I have a load versus capacity problem, and I'm trying to determine the likelihood of failure. Here's a simple example of what I mean.

I have load and capacity discrete pdfs that were determined through a series of computer calculations that analyzed different input values (Monte Carlo simulations to address uncertainties). The figures below are a simplified version of the output:

Load Distribution

Capacity Distribution

As you can see, there is some amount of overlap between the two. I am trying to determine the probability that the system will fail (i.e., the load with exceed the capacity).

Is this as simple as integrating the overlapping area of the empirical cdfs and multiplying, or am I looking for something more complicated, like a Bhattacharyya coefficient?


1 Answer 1


Unfortunately, I don't think you can really answer this question accurately without knowing a bit more about what drives load and capacity variability.

Consider the case of load and capacity in the electrical grid. In the middle of the day in the summertime, as businesses have all their lights turned on and everybody is running their air conditioning, the load (the number of megawatts that people are demanding) soars. On the other hand, at 3:00 a.m. on generally any day of the year, as almost everyone is asleep, load falls. In spite of this fluctuating load problem, in developed countries at least, you almost never see a situation where load exceeds capacity (which would manifest as either a brownout or a rolling blackout). Why is this?

It's because in the electrical grid, load and capacity are tightly correlated over time. Engineers deliberately start up and shut down power plants, or subsections of power plants, in anticipation of time-varying changes in demand.

If your systems behaves in a similar way, it's not enough to simply calculate the overlap between the two overall accumulated static distributions. Instead, you need to Monte Carlo both factors simultaneously, and look for individual instances (i.e., individual "rolls" of the Monte Carlo dice) where load exceeds capacity. This is because, if the random factors in the Monte Carlo lead to correlated variability in both the load and capacity (or for that matter, anti-correlated variability as well) the probability of system failure will be different than just a simple pdf overlap calculation would suggest.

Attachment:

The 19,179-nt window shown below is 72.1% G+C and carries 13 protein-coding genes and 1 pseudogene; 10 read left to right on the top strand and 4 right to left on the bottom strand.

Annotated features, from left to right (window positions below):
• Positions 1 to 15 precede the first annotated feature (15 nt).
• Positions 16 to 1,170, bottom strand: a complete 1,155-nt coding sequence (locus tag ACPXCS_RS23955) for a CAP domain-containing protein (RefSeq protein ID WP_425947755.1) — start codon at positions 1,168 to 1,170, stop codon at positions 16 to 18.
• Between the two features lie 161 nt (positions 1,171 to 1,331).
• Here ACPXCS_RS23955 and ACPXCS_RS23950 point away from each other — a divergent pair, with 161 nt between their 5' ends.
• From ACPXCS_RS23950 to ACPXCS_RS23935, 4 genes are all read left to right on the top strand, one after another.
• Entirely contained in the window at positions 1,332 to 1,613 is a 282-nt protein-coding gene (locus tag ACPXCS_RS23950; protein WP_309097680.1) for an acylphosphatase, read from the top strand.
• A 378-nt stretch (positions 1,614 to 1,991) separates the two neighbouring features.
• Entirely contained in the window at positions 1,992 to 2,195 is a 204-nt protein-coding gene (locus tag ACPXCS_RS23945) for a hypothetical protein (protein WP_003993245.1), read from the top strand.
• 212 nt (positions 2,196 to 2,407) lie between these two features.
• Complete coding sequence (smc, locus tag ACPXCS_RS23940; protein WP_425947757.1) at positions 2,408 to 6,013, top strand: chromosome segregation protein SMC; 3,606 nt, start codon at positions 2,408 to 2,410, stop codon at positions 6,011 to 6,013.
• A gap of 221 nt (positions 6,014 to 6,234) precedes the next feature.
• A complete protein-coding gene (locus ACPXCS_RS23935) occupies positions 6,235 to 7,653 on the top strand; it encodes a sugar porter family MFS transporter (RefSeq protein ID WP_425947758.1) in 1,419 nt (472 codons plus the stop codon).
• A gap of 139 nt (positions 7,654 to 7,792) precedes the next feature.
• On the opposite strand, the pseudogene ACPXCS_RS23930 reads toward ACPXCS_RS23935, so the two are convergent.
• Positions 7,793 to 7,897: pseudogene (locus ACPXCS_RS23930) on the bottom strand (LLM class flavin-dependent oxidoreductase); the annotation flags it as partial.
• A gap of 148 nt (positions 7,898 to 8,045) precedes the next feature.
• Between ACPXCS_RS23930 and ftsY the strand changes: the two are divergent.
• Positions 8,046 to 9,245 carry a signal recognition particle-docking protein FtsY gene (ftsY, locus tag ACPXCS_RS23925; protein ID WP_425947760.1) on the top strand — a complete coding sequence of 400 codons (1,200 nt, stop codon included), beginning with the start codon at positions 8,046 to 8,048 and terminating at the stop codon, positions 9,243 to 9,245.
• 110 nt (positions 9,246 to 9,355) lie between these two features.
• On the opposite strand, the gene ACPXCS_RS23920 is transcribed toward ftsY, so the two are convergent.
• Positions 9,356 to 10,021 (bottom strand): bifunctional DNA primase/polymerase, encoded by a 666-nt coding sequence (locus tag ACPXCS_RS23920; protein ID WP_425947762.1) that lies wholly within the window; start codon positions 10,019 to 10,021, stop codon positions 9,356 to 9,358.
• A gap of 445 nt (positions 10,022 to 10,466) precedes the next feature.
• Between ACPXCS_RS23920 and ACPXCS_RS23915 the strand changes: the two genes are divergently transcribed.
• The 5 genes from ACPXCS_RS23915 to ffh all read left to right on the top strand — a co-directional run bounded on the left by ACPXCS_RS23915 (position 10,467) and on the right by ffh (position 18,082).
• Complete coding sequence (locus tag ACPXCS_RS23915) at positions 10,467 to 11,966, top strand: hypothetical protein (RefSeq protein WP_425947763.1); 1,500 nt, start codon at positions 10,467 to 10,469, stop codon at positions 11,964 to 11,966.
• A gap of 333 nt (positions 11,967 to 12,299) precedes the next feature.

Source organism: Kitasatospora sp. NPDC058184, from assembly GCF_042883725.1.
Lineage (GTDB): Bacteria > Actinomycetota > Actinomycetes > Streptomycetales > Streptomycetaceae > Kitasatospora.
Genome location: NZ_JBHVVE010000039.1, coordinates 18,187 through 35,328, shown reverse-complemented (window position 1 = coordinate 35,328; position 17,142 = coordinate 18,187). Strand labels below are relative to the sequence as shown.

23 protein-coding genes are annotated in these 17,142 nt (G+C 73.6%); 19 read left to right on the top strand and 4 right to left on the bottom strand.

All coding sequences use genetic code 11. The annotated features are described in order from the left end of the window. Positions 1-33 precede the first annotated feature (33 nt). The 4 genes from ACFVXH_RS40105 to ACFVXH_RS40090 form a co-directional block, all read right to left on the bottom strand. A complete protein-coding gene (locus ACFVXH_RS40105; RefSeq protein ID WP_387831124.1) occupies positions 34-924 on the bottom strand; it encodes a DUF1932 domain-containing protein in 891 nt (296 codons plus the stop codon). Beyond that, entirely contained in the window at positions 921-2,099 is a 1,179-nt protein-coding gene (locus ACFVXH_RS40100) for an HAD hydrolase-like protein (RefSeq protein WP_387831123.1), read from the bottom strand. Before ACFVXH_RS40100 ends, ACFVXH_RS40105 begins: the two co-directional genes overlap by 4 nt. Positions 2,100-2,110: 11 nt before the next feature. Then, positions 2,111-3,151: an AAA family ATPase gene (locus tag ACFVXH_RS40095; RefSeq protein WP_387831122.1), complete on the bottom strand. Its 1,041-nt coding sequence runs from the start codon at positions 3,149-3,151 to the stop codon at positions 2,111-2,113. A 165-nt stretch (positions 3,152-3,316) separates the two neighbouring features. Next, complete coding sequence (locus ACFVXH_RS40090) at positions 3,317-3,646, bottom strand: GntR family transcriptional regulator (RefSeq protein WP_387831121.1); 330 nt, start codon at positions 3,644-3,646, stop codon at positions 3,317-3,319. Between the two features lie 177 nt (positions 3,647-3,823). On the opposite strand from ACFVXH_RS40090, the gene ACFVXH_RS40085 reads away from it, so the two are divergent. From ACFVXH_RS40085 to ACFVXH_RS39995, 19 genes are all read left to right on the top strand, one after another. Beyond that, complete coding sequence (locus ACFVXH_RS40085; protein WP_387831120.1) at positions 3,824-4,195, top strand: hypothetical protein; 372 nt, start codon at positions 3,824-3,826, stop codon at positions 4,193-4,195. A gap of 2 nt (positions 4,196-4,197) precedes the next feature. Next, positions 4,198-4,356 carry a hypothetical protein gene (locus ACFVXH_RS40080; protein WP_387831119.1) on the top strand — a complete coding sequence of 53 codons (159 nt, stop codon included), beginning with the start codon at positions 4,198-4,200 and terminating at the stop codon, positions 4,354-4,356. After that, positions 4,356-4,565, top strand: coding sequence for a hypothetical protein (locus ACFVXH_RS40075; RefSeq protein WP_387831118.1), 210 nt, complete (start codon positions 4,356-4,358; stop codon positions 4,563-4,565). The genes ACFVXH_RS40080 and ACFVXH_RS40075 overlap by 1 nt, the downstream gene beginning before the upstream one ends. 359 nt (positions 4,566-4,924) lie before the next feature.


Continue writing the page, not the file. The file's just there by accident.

• $\begingroup$ Thanks stachyra, I understand your comments. However, I think in my case the variables that effect the load are independent of those that influence capacity. I'm actually looking at a power plant, so your comments are well taken, but the problem is a little different. The load (plant temperature) is determined by environmental effects, but the capacity of a material to withstand that temperature is a product of uncertainties related to manufacturing. So uncertainties exist related to both the load and capacity, but they are not correlated. $\endgroup$
    – dnow
    Dec 13, 2013 at 20:22
  • 1
    $\begingroup$ Ah, O.K., I see. Then in that case, I think it is just the overlap in probabilities that you will want. Since you're already doing a numerical simulation anyway, you can simulate this part easily as well, by simply taking random draws from each of the sample distributions that you have pictured, and counting the relative frequency (over many experiments) with which load exceeds capacity. $\endgroup$
    – stachyra
    Dec 13, 2013 at 21:30
  • $\begingroup$ Thanks again, let me see if I understand correctly. Rather than trying to asses the overlap failure probability from the final empirical distributions, I can take a load simulation output and compare it to a capacity simulation output directly. If I repeat this many times (which I'm already doing to develop the distributions), it should approach the actual failure probability with a large enough sample size ("actual" within the confines of my model). That makes sense. $\endgroup$
    – dnow
    Dec 13, 2013 at 21:40
  • $\begingroup$ Yes, I believe the procedure that you have outlined should estimate the failure probability correctly. $\endgroup$
    – stachyra
    Dec 13, 2013 at 22:13

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